A new year is rapidly approaching and recruiters are thinking about their goals for 2023. While you may be considering what you're going to do next year to increase early talent hiring, have you reflected on what you shouldn’t? There are some common practices among recruiters that may be best left in 2022, especially if you're working on DEIB hiring in your organization. As you make plans for next year, the following are some things you may want to leave off your list.
1. The Hire, Then Train Paradigm
Usually organizations hiring early in career talent seek out those with college degrees, believing candidates will be equipped with the skills needed to do the job—and then once they're hired, the company can train them on the specifics of the position. But are colleges really giving students the vital workplace skills they need?
According to a survey by the Society for Human Resource Management, not necessarily.
When employers were asked what skills were lacking among recent college graduates, the top cited were critical thinking, problem solving, creativity, innovation, and communication abilities. In fact, not only did recent graduates not come armed with these skill sets, 51 percent of employers reported that colleges were doing little or nothing to fill those gaps.
To ensure that early career candidates have the skills you’re really looking for, it may be a good idea to flip the hire, then train paradigm on its head in favor of training first and then hiring. Although this may sound counterintuitive, it's actually a win-win proposition. During a pre-training period, which can be in the form of a certificate program that you provide, candidates get the skills they need to succeed in the position they’re being considered for, while at the same time, you get an extra layer of information to evaluate them on. Based on their performance during pre-training, you’ll have a better idea about whether or not someone is a good fit for your organization.
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2. Considering Grade Point Average
Although a student's grade point average may be a source of pride for them, as an employer it tells you very little about their workplace capabilities. Although considering grade point average when hiring used to be the norm, more and more organizations are actually moving away from this practice. According to a survey by the National Association of Colleges and Employers, in 2021, 56.6 percent of employers were using GPA to screen candidates, down from 63.0 and 73.3 percent in 2020 and 2019 respectively.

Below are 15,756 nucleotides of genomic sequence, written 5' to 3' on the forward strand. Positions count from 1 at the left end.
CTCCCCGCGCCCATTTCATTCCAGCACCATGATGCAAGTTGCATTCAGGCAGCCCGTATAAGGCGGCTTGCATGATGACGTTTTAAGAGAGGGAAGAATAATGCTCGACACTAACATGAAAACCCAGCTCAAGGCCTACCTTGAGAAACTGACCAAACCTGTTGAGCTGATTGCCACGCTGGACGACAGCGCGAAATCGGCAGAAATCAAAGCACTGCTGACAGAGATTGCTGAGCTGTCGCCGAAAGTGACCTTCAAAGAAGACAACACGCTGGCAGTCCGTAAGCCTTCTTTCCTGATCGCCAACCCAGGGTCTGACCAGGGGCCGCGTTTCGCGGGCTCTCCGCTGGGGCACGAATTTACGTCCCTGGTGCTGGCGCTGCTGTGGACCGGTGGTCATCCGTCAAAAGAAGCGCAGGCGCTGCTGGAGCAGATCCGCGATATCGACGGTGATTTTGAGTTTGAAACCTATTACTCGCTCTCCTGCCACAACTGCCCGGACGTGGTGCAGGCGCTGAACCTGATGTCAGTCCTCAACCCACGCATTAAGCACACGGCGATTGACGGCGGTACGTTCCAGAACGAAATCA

This is good news because it allows employers to focus on more pertinent criteria, such as a student's major, employment history, and volunteer experience, as well as any internships they may have participated in. Since grade point average has no bearing on relevant qualifications, it's far more important to evaluate candidates on other things, rather than a number.
Furthermore, if you're trying to meet the goals of a diversity recruitment plan, focusing on grade point average probably won’t help, since many people in underserved communities don't get the chance to go to college—making a strong emphasis on GPA an opportunity for unconscious bias against these candidates.
As a result, you may want to consider not factoring in college education at all. There are many early career candidates who have potential, but don't necessarily have access to higher education or the work experience you normally look for. By hiring for potential, you can widen your candidate pool and find untapped talent that can be every bit as capable as someone from a prestigious school with a 4.0 GPA.
3. Only Focusing on College Juniors and Seniors
It only makes sense that you would focus on juniors and seniors during your campus recruiting. After all, they're the ones who are participating in internships and have their first job after graduation top of mind. However, while most companies are vying for students during their last two years of college, you can really stand out by making students aware of your employer brand much earlier. It’s important to build strong relationships with students—and it can start on day one. For example, helping freshmen move into the dorms, as well as providing food and branded items they can use in their rooms, can get your company on students’ radar right away and leave a good impression that will last throughout their college careers.
Although some strategies for early career hiring are considered tried and true, that doesn't mean you shouldn't try something new. As you're planning your hiring strategies for next year, you may need to freshen up your approach—especially if you didn’t get the results you wanted this year. Consider leaving these common strategies behind and doing something you’ve never done before. You never know—access to untapped talent may be waiting for you when you do.
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